I went into the pharmacy on the ground level of the building that houses my doctor’s office. I wanted to get some nose spray for the way home. It’s a small store and I was unable to get in because a really big service dog came over to sniff at my chair. He was a lovely dog just checking out where I’d been. His master noticed him and called him back. “He’s a great dog but he loves to sniff things some times,” the fellow smiled as he spoke. I told him that I loved dogs and I loved being in the presence of dogs so not to worry about me.

The clerk guided me to where the spray was and they only had one brand and it’s one that I don’t use. I rolled out of the store and past the man and his dog who were now at the counter. I went to the outer lobby where Joe had designated for me to wait while he went to get the car. The man came by and again the dog stopped and looked at me. He didn’t sniff, he just looked at me. The fellow then began to speak about his dog.

He told me that he was HIV+ and that his dog had saved his life several times. He said that he had been fighting depression and the dog who cares for him also needs care from him. “He gets me up every day and gets me out every day. Without him, I’d simply die alone on the couch.” I started to speak but he cut me off and began telling me about how he’s been dealing with both his physical and mental health.

I admit here shamefacedly that I was annoyed.

I had wanted to speak.

I had something to say.

I pushed that annoyance aside with the sudden, overwhelming realization that yes, I did have something to say but I also had people to listen. Just listen.

So, I listened. I contributed by showing that I was attending closely to what he was saying, nodding in agreement or shaking my head in incomprehension at the cruelty of others, it was like a dance, he led, I followed.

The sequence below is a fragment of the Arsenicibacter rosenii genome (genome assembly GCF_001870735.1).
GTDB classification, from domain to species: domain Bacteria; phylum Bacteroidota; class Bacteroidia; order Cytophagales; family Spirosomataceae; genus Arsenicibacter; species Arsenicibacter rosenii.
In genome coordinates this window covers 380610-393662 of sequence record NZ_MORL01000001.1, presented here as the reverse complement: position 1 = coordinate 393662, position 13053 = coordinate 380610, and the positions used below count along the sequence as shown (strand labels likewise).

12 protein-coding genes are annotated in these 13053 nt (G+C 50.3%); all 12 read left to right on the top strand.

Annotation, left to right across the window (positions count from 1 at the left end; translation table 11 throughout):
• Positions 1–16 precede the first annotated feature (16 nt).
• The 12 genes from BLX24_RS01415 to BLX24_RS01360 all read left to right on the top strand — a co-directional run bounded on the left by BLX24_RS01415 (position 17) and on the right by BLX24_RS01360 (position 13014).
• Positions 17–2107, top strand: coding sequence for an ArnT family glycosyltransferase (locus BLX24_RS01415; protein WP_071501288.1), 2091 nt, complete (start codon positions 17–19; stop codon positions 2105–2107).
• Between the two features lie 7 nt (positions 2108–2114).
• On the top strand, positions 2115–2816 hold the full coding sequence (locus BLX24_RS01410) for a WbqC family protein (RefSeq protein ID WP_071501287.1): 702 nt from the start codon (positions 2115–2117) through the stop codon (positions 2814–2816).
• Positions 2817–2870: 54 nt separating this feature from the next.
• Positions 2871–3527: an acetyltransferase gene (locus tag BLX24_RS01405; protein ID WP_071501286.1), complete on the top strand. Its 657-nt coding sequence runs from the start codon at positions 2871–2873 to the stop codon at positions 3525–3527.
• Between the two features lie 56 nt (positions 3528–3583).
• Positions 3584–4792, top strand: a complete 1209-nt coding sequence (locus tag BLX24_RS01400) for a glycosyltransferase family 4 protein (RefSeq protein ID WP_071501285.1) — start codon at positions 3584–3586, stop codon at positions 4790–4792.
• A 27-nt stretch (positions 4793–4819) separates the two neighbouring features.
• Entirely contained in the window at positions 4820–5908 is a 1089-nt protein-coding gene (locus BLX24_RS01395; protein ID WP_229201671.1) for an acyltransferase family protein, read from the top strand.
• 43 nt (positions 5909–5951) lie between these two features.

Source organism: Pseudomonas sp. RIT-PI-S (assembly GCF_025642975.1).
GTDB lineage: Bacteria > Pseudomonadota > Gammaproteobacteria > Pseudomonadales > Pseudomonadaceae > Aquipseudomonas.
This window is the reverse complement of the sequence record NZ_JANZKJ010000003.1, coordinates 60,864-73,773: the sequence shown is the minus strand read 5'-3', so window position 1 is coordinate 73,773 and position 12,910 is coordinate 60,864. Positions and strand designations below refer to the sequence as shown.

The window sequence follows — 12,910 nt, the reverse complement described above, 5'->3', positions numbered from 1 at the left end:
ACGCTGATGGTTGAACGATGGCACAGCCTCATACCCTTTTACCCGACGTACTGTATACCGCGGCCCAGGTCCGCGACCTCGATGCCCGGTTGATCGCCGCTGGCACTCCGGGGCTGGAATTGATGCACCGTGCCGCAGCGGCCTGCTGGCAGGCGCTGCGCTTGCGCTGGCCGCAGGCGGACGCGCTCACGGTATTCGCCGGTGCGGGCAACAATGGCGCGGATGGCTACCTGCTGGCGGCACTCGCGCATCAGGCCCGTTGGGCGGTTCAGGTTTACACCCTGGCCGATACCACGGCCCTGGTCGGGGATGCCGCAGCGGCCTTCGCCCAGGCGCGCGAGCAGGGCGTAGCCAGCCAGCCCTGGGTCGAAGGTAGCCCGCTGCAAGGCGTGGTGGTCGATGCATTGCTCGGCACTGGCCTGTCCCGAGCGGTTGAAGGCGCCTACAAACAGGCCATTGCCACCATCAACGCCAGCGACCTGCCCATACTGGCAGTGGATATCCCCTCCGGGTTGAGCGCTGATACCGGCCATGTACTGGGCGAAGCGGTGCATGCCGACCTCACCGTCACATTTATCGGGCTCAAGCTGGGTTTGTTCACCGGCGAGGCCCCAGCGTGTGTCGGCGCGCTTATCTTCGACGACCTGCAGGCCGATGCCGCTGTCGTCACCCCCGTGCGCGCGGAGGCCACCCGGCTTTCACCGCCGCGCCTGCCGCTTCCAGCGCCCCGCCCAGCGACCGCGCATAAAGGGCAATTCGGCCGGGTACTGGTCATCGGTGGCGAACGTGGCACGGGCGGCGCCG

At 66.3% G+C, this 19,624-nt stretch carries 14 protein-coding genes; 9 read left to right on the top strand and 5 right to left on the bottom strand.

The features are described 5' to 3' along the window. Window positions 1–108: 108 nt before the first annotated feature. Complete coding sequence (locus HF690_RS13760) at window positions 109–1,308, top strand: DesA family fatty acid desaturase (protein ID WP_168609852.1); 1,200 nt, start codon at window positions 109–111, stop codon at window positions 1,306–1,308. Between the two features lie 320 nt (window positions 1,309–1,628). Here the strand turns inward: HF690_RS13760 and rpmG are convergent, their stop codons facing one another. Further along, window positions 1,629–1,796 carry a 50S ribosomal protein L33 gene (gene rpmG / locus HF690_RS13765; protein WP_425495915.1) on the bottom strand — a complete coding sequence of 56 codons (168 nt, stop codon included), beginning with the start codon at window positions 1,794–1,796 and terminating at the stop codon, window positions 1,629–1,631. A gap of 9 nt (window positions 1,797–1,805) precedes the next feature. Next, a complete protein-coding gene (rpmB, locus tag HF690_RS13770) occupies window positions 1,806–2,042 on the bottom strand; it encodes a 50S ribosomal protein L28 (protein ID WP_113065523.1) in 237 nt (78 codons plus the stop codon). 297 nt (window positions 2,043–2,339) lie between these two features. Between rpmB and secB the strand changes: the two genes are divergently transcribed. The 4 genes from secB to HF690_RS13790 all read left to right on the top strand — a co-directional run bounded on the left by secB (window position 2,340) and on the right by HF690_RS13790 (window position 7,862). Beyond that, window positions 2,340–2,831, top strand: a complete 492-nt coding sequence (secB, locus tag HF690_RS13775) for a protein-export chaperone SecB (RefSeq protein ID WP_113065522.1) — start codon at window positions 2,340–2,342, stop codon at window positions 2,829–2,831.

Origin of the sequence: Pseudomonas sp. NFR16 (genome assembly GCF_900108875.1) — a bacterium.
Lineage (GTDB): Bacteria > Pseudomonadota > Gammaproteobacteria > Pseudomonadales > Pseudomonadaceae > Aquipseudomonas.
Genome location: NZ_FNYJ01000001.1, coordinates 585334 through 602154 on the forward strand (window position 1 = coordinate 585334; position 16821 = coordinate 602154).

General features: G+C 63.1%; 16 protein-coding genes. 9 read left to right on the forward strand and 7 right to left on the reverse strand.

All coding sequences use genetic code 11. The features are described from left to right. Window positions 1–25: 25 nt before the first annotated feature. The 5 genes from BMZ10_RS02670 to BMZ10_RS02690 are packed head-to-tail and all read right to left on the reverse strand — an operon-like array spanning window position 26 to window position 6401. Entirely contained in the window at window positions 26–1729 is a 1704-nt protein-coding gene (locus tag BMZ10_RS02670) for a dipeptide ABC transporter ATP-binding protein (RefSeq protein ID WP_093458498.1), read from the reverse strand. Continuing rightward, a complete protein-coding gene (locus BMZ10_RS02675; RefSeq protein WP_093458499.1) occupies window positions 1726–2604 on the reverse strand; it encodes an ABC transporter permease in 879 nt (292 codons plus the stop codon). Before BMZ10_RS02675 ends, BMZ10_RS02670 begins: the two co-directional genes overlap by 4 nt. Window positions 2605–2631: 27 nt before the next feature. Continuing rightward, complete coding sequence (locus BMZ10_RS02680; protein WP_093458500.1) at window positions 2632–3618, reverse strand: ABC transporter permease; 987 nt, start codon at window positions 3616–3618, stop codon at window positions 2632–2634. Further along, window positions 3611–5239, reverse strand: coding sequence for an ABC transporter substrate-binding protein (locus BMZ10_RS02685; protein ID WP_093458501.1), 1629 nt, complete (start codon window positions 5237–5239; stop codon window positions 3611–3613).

Then the words stopped.

He was done.

He asked me if I was waiting for WheelTrans and I said that I was waiting for my husband and as I said that word Joe appeared at the door. Given that it’s winter and given I was in my manual chair, I need a lot more help. The two of them worked to get the door open and keep it open while I went backwards down a steep ramp. Everyone wished each other a Merry Christmas and we went out separate ways.

That dog knew.

He sniffed me out.

Then he sought me out.

He just stopped walking and looked at me as if to say, “could you be a human being right now?” He knew his master need to talk to someone, to make contact with someone.

I had been chosen.

More.

I had been chosen by a dog. In my mind, there is no higher compliment and no greater honour.

It’s Christmas Eve, let’s give the gift of listening, really attentive listening, to each other.

It’s what the dogs of the world want.